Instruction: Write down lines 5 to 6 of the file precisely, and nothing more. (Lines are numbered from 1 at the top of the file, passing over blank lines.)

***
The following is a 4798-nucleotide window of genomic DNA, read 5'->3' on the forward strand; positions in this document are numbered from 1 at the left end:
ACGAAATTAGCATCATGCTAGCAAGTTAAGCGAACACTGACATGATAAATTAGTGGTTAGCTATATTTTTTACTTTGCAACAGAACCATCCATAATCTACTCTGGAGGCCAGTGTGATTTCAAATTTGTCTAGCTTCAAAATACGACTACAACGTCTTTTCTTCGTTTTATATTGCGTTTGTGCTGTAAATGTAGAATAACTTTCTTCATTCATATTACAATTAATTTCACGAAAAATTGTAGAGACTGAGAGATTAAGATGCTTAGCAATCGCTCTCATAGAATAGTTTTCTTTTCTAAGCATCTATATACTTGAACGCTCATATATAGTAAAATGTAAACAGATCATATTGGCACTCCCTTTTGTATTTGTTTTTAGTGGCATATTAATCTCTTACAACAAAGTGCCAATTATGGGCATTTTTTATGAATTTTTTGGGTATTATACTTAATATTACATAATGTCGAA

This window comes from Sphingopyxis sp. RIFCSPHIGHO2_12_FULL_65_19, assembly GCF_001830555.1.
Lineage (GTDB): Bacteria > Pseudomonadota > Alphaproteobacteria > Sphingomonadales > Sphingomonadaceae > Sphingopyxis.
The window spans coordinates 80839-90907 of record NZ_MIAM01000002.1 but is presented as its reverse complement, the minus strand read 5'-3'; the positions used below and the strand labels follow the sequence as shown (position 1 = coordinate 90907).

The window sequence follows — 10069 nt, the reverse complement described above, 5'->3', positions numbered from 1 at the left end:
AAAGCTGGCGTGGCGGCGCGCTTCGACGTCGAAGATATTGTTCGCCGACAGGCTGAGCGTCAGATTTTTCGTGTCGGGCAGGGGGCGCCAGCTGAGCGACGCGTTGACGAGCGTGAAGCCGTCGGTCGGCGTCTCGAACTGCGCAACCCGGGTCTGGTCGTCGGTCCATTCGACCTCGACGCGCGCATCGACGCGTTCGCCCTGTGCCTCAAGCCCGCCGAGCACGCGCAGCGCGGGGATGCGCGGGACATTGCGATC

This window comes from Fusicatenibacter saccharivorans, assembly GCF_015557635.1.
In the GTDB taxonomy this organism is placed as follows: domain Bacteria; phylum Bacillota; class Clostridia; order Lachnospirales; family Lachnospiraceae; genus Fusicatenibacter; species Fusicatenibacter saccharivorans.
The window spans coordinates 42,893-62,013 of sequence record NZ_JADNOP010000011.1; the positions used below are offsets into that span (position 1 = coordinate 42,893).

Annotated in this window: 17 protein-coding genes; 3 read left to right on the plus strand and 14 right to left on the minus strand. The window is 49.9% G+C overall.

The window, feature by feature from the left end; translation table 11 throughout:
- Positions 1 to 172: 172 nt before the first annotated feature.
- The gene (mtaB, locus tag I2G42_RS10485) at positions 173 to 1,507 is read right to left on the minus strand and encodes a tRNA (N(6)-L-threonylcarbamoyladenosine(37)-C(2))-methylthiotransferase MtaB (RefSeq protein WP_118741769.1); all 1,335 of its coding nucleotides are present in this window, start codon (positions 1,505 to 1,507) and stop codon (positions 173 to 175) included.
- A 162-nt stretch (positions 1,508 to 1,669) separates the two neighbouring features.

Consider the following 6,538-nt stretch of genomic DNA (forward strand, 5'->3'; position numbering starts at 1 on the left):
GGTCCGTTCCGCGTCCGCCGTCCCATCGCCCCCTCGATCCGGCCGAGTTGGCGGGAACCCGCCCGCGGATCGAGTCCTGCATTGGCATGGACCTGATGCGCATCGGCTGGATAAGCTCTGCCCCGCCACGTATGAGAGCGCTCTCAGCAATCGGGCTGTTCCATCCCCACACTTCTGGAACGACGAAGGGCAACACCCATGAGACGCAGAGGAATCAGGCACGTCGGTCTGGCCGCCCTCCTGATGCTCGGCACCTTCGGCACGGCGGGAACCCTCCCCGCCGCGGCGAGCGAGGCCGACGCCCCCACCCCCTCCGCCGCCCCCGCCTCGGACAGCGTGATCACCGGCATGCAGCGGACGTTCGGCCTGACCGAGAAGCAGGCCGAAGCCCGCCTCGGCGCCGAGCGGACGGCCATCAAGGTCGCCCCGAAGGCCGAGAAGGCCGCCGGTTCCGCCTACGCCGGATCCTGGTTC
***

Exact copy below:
The window spans coordinates 80839-90907 of record NZ_MIAM01000002.1 but is presented as its reverse complement, the minus strand read 5'-3'; the positions used below and the strand labels follow the sequence as shown (position 1 = coordinate 90907).

The window sequence follows — 10069 nt, the reverse complement described above, 5'->3', positions numbered from 1 at the left end: